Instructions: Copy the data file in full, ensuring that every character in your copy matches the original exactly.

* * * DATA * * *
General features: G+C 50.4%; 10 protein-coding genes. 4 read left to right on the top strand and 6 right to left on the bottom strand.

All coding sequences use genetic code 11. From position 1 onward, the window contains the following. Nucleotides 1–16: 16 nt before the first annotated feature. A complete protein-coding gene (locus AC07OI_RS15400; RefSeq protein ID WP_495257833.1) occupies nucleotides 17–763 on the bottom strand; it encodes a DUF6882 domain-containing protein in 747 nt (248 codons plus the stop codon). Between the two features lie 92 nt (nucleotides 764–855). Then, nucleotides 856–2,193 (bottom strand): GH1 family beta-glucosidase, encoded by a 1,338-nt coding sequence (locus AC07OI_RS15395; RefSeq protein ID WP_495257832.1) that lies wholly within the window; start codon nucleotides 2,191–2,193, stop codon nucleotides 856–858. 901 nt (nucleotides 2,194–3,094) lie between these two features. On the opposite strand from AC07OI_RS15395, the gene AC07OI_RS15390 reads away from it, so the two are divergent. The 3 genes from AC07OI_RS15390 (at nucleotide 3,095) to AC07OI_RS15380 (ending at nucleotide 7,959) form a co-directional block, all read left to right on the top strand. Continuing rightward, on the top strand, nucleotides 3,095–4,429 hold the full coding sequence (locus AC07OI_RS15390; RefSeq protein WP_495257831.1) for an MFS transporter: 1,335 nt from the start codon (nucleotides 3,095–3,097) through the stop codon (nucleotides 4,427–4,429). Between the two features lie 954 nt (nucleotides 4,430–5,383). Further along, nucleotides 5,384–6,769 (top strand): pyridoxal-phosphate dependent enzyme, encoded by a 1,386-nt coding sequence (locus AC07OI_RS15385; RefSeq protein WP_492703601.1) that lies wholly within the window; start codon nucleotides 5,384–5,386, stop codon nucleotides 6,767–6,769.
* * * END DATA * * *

General features: G+C 50.4%; 10 protein-coding genes. 4 read left to right on the top strand and 6 right to left on the bottom strand.

All coding sequences use genetic code 11. From position 1 onward, the window contains the following. Nucleotides 1–16: 16 nt before the first annotated feature. A complete protein-coding gene (locus AC07OI_RS15400; RefSeq protein ID WP_495257833.1) occupies nucleotides 17–763 on the bottom strand; it encodes a DUF6882 domain-containing protein in 747 nt (248 codons plus the stop codon). Between the two features lie 92 nt (nucleotides 764–855). Then, nucleotides 856–2,193 (bottom strand): GH1 family beta-glucosidase, encoded by a 1,338-nt coding sequence (locus AC07OI_RS15395; RefSeq protein ID WP_495257832.1) that lies wholly within the window; start codon nucleotides 2,191–2,193, stop codon nucleotides 856–858. 901 nt (nucleotides 2,194–3,094) lie between these two features. On the opposite strand from AC07OI_RS15395, the gene AC07OI_RS15390 reads away from it, so the two are divergent. The 3 genes from AC07OI_RS15390 (at nucleotide 3,095) to AC07OI_RS15380 (ending at nucleotide 7,959) form a co-directional block, all read left to right on the top strand. Continuing rightward, on the top strand, nucleotides 3,095–4,429 hold the full coding sequence (locus AC07OI_RS15390; RefSeq protein WP_495257831.1) for an MFS transporter: 1,335 nt from the start codon (nucleotides 3,095–3,097) through the stop codon (nucleotides 4,427–4,429). Between the two features lie 954 nt (nucleotides 4,430–5,383). Further along, nucleotides 5,384–6,769 (top strand): pyridoxal-phosphate dependent enzyme, encoded by a 1,386-nt coding sequence (locus AC07OI_RS15385; RefSeq protein WP_492703601.1) that lies wholly within the window; start codon nucleotides 5,384–5,386, stop codon nucleotides 6,767–6,769.